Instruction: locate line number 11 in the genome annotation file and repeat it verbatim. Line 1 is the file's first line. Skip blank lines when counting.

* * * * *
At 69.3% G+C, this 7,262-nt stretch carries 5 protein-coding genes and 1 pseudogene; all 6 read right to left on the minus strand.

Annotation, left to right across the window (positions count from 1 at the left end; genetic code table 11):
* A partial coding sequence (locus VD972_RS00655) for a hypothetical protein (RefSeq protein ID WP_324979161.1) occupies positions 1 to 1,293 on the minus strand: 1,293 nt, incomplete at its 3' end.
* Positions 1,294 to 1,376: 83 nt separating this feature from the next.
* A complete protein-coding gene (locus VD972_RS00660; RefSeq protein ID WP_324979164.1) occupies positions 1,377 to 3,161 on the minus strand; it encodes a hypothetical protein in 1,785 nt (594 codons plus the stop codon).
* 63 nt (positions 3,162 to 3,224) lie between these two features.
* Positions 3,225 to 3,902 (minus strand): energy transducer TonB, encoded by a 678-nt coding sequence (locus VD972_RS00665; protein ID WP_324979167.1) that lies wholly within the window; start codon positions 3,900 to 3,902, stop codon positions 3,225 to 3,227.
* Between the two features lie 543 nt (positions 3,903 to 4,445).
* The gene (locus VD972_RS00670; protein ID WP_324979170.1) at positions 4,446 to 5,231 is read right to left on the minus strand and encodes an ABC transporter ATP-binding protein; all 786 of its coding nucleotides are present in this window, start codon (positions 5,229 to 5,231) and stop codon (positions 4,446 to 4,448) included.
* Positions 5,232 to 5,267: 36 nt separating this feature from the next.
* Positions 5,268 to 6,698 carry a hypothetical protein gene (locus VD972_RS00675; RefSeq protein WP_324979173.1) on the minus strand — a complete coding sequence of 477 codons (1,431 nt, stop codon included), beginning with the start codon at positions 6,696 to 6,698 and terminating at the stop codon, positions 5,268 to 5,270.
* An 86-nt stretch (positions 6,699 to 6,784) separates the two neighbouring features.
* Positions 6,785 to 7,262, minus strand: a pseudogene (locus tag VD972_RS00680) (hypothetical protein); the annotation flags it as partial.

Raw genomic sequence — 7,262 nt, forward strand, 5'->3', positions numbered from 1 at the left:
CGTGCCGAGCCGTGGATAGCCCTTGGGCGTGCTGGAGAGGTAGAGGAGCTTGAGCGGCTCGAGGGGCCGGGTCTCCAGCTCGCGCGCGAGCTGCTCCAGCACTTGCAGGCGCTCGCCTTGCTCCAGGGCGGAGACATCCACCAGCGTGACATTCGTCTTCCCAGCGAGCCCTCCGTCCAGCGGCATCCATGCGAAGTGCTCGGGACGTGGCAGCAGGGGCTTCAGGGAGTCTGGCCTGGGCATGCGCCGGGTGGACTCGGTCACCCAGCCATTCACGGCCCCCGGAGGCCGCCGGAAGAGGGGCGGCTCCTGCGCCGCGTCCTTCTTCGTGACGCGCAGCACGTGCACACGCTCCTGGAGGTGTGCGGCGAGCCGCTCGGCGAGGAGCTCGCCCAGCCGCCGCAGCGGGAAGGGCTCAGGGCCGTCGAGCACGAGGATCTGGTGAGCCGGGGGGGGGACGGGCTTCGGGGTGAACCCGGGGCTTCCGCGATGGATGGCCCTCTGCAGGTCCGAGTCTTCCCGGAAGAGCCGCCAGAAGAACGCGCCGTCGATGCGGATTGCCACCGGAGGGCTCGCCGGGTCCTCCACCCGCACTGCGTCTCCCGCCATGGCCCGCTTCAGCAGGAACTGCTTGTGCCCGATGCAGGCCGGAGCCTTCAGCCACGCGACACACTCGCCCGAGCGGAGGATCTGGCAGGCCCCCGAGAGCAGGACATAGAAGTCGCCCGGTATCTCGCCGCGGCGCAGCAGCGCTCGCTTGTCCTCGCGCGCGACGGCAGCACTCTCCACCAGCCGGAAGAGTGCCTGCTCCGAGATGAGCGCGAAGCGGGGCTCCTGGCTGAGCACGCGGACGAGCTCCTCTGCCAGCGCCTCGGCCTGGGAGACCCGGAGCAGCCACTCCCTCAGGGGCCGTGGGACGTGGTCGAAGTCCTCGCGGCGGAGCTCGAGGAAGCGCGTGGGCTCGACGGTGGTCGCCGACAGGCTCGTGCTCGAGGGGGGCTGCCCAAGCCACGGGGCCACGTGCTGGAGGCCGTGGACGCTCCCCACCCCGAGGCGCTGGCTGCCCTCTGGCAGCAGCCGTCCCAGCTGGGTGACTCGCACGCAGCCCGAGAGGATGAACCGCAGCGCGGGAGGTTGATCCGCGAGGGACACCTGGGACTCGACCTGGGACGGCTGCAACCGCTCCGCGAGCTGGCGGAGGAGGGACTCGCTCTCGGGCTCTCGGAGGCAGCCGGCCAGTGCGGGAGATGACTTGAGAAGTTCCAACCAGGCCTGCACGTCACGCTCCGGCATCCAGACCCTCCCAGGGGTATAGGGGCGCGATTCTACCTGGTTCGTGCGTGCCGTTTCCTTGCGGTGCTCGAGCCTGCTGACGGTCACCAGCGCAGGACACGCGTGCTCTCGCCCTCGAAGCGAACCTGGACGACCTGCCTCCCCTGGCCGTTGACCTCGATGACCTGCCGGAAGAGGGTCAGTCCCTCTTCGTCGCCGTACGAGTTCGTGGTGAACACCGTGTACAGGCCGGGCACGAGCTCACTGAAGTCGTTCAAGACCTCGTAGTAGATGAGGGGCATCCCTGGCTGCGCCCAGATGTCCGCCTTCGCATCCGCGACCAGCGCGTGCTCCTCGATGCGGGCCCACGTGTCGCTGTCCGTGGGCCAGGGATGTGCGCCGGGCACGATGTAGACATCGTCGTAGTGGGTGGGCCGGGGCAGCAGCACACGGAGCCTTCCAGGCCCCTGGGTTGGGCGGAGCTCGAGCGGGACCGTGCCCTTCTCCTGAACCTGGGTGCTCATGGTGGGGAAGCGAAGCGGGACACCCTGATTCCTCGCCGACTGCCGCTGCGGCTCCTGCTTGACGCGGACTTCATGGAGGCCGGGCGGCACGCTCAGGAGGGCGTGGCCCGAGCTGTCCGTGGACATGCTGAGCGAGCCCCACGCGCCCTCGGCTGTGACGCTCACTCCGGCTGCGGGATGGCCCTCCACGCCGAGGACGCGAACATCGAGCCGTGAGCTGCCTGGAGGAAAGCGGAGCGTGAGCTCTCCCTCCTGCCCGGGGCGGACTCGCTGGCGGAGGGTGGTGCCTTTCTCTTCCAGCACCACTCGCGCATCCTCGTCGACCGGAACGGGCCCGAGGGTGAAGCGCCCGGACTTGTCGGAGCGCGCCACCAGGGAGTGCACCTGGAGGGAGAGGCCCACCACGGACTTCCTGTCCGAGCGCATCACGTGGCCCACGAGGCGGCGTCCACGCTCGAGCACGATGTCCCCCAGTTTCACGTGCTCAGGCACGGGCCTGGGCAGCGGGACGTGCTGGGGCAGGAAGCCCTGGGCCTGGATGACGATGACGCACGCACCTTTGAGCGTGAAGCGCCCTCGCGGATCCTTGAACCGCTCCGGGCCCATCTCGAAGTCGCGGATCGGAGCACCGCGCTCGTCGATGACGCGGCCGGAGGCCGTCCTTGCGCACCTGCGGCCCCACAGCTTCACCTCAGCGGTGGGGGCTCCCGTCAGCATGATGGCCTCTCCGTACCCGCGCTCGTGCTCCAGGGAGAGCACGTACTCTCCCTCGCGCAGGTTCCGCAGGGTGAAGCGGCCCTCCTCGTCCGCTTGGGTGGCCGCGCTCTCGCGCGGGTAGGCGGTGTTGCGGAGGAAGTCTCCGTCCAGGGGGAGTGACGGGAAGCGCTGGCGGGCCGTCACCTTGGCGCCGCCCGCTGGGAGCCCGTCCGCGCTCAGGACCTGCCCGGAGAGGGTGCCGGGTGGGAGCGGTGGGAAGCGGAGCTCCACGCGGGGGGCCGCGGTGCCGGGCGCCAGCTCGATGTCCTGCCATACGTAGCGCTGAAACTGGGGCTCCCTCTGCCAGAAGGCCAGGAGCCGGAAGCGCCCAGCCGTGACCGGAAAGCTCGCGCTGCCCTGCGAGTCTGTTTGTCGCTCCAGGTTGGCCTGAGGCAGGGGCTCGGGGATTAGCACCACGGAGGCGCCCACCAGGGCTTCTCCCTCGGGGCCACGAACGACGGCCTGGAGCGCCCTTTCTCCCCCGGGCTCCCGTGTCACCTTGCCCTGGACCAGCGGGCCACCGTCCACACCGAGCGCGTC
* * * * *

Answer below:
* Positions 5,268 to 6,698 carry a hypothetical protein gene (locus VD972_RS00675; RefSeq protein WP_324979173.1) on the minus strand — a complete coding sequence of 477 codons (1,431 nt, stop codon included), beginning with the start codon at positions 6,696 to 6,698 and terminating at the stop codon, positions 5,268 to 5,270.